The chapter examines the desire to help those we see as victims of crisis or disaster, in particular through what we call humanitarian intervention. It looks at how such actions can perpetuate the very divisions that produce the problem in the first place. Through their reliance on a distinction between the human and the non-human, those politically qualified and those not, humanitarianism shares a secret solidarity with the exclusionary practices of the state and the coloniser. The chapter examines David Reiff’s book A Bed for the Night and considers the dangers of ethics and criteria for a ‘good’ or humanitarian war. There is a tension, the chapter argues, between small actions, face to face, and the desire to do more: to change the world.
In this chapter, the slow violence of austerity, classism and racism is contrasted with the swift justice that is meted out to Omega Mwaikambo, a Grenfell resident who took photographs of one of the people who jumped from the tower on the night of the fire. It examines the ‘blackening’ of the community both before and after the fire and their ongoing search for justice and recognition. The chapter assembles traces from the public domain of what happened to Mwaikambo into a narrative account that points to the complexities of the interactions between individuals, the police, and the courts after the fire, and highlights the inadequacy of procedures for the forensic identification of those who died.
The chapter provides a semi-autobiographical narrative that considers classism and racism against the background of movement from one class to another and the dislocation that produces. It explores James Martell’s notions of misinterpellation – when someone responds to a call that they know is not for them – and how a refusal of interpellation can function politically as a decolonising move. If, instead of taking on the habits and values to which we are called, we retain our loyalty to the place we are from, whatever that might be, then we have the potential to resist interpellation’s colonising move.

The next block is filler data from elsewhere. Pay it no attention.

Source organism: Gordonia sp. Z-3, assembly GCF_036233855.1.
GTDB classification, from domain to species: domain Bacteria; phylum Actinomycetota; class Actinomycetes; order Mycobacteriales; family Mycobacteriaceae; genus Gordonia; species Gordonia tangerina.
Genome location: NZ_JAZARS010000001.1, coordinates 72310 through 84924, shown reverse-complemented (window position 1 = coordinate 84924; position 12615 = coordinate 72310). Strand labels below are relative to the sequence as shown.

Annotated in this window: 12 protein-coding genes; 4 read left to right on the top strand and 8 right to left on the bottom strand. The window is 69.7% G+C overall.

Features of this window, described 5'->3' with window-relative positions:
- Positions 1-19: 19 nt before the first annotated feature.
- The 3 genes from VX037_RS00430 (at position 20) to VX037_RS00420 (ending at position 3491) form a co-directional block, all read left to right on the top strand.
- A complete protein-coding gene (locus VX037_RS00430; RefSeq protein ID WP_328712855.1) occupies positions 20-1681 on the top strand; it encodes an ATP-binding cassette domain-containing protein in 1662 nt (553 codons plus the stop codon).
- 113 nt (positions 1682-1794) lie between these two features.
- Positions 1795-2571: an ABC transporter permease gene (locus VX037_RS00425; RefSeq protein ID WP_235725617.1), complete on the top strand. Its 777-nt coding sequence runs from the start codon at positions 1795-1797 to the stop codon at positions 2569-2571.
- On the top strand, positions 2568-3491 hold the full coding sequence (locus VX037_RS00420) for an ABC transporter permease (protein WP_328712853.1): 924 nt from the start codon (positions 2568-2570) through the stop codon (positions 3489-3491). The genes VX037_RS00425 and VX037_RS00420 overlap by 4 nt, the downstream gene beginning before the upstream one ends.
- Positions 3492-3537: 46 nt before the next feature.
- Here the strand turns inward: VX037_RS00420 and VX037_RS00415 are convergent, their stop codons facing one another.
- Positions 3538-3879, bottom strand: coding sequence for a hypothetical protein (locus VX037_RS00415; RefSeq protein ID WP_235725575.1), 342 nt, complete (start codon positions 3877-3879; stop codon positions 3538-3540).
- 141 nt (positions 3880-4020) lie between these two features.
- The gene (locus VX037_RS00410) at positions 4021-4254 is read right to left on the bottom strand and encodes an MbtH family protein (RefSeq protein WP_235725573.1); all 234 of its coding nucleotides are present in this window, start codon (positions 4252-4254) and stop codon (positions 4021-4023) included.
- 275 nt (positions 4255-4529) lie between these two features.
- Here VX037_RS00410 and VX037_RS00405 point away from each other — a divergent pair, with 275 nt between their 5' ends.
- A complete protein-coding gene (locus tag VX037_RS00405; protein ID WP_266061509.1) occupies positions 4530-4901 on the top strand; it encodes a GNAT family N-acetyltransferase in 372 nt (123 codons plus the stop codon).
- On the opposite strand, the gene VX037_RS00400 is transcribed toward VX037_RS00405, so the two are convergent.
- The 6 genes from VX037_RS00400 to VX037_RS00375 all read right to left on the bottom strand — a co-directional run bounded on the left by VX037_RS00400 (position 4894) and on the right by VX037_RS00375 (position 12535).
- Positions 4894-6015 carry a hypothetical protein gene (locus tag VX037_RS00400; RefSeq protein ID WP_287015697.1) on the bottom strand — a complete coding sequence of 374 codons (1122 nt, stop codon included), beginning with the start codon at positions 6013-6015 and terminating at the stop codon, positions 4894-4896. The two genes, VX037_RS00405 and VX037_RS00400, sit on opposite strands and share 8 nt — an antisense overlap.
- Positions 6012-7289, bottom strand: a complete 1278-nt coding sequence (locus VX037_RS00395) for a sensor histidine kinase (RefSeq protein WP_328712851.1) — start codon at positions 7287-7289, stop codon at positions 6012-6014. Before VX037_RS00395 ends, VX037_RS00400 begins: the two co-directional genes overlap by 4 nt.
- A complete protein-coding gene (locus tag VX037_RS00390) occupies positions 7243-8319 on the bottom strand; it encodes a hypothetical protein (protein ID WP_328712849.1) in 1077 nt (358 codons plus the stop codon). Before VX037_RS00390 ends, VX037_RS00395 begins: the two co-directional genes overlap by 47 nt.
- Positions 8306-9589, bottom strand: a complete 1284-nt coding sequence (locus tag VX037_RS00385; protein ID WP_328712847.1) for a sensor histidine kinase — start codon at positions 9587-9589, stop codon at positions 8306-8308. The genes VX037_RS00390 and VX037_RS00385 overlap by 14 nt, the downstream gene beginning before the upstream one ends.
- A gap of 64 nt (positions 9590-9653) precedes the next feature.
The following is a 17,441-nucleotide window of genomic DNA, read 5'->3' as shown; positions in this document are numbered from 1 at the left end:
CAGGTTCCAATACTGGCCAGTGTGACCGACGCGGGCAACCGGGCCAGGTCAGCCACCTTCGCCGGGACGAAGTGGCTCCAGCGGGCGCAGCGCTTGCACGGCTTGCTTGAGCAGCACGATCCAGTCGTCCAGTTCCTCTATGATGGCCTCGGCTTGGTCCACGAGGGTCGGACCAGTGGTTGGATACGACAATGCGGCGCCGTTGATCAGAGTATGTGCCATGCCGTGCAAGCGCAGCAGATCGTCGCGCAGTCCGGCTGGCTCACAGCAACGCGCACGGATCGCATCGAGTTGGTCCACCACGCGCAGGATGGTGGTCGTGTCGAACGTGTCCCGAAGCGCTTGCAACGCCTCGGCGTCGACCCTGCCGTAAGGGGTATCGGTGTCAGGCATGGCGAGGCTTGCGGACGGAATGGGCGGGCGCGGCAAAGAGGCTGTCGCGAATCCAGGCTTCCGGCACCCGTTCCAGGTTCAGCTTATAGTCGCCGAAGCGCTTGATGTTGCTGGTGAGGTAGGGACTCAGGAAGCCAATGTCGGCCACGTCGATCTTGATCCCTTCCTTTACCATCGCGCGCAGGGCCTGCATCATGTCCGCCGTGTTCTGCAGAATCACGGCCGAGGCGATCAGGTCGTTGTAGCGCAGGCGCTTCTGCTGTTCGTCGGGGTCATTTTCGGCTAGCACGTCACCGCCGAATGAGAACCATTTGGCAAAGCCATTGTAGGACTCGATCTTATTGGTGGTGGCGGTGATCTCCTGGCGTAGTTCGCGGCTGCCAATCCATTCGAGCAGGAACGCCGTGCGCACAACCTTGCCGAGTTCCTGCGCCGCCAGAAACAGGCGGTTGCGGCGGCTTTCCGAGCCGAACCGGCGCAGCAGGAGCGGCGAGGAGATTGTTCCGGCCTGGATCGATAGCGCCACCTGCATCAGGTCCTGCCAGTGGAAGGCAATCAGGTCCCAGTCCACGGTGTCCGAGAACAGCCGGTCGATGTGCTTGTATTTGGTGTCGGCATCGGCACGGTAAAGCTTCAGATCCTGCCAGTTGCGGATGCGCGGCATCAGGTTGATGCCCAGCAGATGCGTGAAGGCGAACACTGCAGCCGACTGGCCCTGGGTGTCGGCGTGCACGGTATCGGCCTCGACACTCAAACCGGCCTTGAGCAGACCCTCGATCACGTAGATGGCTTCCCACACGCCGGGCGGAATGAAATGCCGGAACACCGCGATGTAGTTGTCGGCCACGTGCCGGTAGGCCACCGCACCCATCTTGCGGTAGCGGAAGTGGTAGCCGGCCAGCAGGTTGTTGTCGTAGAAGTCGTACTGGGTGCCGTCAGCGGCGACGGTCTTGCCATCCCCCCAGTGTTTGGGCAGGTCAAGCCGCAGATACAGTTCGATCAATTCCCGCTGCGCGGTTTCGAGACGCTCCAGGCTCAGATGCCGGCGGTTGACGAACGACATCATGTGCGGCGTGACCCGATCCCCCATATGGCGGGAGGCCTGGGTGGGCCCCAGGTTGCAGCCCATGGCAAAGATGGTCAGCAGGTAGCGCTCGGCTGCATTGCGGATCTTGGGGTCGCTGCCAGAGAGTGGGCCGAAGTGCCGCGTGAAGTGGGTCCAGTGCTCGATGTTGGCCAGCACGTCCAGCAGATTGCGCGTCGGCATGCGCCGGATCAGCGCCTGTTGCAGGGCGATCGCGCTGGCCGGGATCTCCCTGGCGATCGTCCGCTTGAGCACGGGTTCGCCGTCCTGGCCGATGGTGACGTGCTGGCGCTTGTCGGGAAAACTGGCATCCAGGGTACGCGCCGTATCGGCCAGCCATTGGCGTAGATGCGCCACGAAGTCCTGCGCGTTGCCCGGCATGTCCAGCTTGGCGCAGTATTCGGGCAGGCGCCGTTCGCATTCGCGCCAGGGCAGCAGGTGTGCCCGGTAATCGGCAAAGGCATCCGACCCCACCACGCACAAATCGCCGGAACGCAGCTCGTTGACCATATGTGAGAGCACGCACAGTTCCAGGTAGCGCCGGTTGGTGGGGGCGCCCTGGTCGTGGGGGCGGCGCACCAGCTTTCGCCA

The chapter juxtaposes quantum cosmology and Lacanian psychoanalysis in a reading of Michael Frayn’s play Copenhagen, and discusses its staging and the controversies it provoked. The play explores the visit of Werner Heisenberg to Neils Bohr in Copenhagen during the Second World War and their discussions about the feasibility of developing nuclear weapons. Did either of them attempt, as experts, to stall the development of nuclear weapons? It enacts three divergent scenarios of the meeting and shows how it is not possible to determine which is the more accurate. Memory is unreliable, and, more importantly, we cannot even know our own thoughts and motivations, let alone those of others. The chapter points to the impossibility of either physical security or intellectual certainty in a world of entanglements.
Collecting contacts with Gabrielle Enthoven
This chapter explores the personal and professional networks created by female theatre practitioners in the late nineteenth and early twentieth century through a detailed case study of Gabrielle Enthoven – actor, playwright, translator and theatre collector. Born into privilege, Enthoven was the daughter of a colonial administrator who grew up in Egypt and the Sudan. She lived in Windsor, met Oscar Wilde and played with the royal children, spending her twenties messing about on boats and in theatres with the local soldiers. She then married and moved to Chelsea and began to network with theatre and arts professionals before devoting her life and wealth to creating a world-class collection of theatre ephemera that she donated to the Victoria and Albert Museum in London.